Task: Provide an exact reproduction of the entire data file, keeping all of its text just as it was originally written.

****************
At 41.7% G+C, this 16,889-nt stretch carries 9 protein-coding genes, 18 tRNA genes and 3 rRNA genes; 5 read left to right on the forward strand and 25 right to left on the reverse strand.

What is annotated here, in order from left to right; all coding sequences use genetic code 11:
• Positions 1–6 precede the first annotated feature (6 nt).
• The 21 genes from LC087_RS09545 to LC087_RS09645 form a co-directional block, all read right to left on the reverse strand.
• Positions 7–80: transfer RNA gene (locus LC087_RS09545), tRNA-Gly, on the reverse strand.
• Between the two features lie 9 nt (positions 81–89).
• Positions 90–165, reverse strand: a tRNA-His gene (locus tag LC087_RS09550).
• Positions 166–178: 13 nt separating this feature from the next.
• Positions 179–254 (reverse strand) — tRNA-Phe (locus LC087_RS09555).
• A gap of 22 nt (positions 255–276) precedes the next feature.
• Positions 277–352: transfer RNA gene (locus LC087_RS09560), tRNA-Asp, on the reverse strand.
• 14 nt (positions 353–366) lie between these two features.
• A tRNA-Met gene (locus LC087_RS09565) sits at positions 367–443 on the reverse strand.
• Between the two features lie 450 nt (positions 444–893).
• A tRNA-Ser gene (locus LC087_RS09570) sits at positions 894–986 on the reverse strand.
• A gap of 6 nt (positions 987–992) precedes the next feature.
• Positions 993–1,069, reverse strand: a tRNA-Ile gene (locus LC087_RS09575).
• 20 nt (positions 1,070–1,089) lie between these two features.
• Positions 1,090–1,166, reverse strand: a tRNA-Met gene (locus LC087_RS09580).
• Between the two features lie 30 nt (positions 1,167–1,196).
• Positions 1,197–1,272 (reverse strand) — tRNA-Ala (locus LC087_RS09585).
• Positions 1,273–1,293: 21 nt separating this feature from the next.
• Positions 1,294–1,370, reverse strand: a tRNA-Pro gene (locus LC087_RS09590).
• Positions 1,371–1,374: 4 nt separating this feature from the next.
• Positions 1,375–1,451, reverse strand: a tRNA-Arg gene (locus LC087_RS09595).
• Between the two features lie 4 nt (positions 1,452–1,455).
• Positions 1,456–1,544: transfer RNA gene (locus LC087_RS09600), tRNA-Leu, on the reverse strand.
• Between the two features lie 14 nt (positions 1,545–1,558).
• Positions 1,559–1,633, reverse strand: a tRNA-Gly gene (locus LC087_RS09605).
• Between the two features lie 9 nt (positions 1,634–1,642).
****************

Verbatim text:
At 41.7% G+C, this 16,889-nt stretch carries 9 protein-coding genes, 18 tRNA genes and 3 rRNA genes; 5 read left to right on the forward strand and 25 right to left on the reverse strand.

What is annotated here, in order from left to right; all coding sequences use genetic code 11:
• Positions 1–6 precede the first annotated feature (6 nt).
• The 21 genes from LC087_RS09545 to LC087_RS09645 form a co-directional block, all read right to left on the reverse strand.
• Positions 7–80: transfer RNA gene (locus LC087_RS09545), tRNA-Gly, on the reverse strand.
• Between the two features lie 9 nt (positions 81–89).
• Positions 90–165, reverse strand: a tRNA-His gene (locus tag LC087_RS09550).
• Positions 166–178: 13 nt separating this feature from the next.
• Positions 179–254 (reverse strand) — tRNA-Phe (locus LC087_RS09555).
• A gap of 22 nt (positions 255–276) precedes the next feature.
• Positions 277–352: transfer RNA gene (locus LC087_RS09560), tRNA-Asp, on the reverse strand.
• 14 nt (positions 353–366) lie between these two features.
• A tRNA-Met gene (locus LC087_RS09565) sits at positions 367–443 on the reverse strand.
• Between the two features lie 450 nt (positions 444–893).
• A tRNA-Ser gene (locus LC087_RS09570) sits at positions 894–986 on the reverse strand.
• A gap of 6 nt (positions 987–992) precedes the next feature.
• Positions 993–1,069, reverse strand: a tRNA-Ile gene (locus LC087_RS09575).
• 20 nt (positions 1,070–1,089) lie between these two features.
• Positions 1,090–1,166, reverse strand: a tRNA-Met gene (locus LC087_RS09580).
• Between the two features lie 30 nt (positions 1,167–1,196).
• Positions 1,197–1,272 (reverse strand) — tRNA-Ala (locus LC087_RS09585).
• Positions 1,273–1,293: 21 nt separating this feature from the next.
• Positions 1,294–1,370, reverse strand: a tRNA-Pro gene (locus LC087_RS09590).
• Positions 1,371–1,374: 4 nt separating this feature from the next.
• Positions 1,375–1,451, reverse strand: a tRNA-Arg gene (locus LC087_RS09595).
• Between the two features lie 4 nt (positions 1,452–1,455).
• Positions 1,456–1,544: transfer RNA gene (locus LC087_RS09600), tRNA-Leu, on the reverse strand.
• Between the two features lie 14 nt (positions 1,545–1,558).
• Positions 1,559–1,633, reverse strand: a tRNA-Gly gene (locus LC087_RS09605).
• Between the two features lie 9 nt (positions 1,634–1,642).